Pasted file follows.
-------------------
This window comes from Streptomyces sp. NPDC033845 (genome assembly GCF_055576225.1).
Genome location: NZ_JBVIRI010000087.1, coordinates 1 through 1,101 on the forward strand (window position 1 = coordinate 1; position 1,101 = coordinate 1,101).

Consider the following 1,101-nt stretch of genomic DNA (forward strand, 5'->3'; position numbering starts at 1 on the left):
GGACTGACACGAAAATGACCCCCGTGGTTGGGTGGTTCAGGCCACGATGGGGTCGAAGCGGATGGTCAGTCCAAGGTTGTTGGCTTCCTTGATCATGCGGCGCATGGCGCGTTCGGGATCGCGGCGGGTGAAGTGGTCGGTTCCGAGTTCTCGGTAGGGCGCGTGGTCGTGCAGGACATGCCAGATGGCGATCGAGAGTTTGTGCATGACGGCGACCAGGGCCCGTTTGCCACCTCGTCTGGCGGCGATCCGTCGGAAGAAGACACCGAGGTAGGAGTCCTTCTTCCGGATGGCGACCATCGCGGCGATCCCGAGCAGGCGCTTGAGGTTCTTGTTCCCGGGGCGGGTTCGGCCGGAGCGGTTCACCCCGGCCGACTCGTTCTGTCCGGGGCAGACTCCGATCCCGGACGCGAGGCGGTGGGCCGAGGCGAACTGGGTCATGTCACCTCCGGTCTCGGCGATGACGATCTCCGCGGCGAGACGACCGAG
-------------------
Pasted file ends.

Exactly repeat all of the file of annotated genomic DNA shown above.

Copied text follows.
This window comes from Streptomyces sp. NPDC033845 (genome assembly GCF_055576225.1).
Genome location: NZ_JBVIRI010000087.1, coordinates 1 through 1,101 on the forward strand (window position 1 = coordinate 1; position 1,101 = coordinate 1,101).

Consider the following 1,101-nt stretch of genomic DNA (forward strand, 5'->3'; position numbering starts at 1 on the left):
GGACTGACACGAAAATGACCCCCGTGGTTGGGTGGTTCAGGCCACGATGGGGTCGAAGCGGATGGTCAGTCCAAGGTTGTTGGCTTCCTTGATCATGCGGCGCATGGCGCGTTCGGGATCGCGGCGGGTGAAGTGGTCGGTTCCGAGTTCTCGGTAGGGCGCGTGGTCGTGCAGGACATGCCAGATGGCGATCGAGAGTTTGTGCATGACGGCGACCAGGGCCCGTTTGCCACCTCGTCTGGCGGCGATCCGTCGGAAGAAGACACCGAGGTAGGAGTCCTTCTTCCGGATGGCGACCATCGCGGCGATCCCGAGCAGGCGCTTGAGGTTCTTGTTCCCGGGGCGGGTTCGGCCGGAGCGGTTCACCCCGGCCGACTCGTTCTGTCCGGGGCAGACTCCGATCCCGGACGCGAGGCGGTGGGCCGAGGCGAACTGGGTCATGTCACCTCCGGTCTCGGCGATGACGATCTCCGCGGCGAGACGACCGAG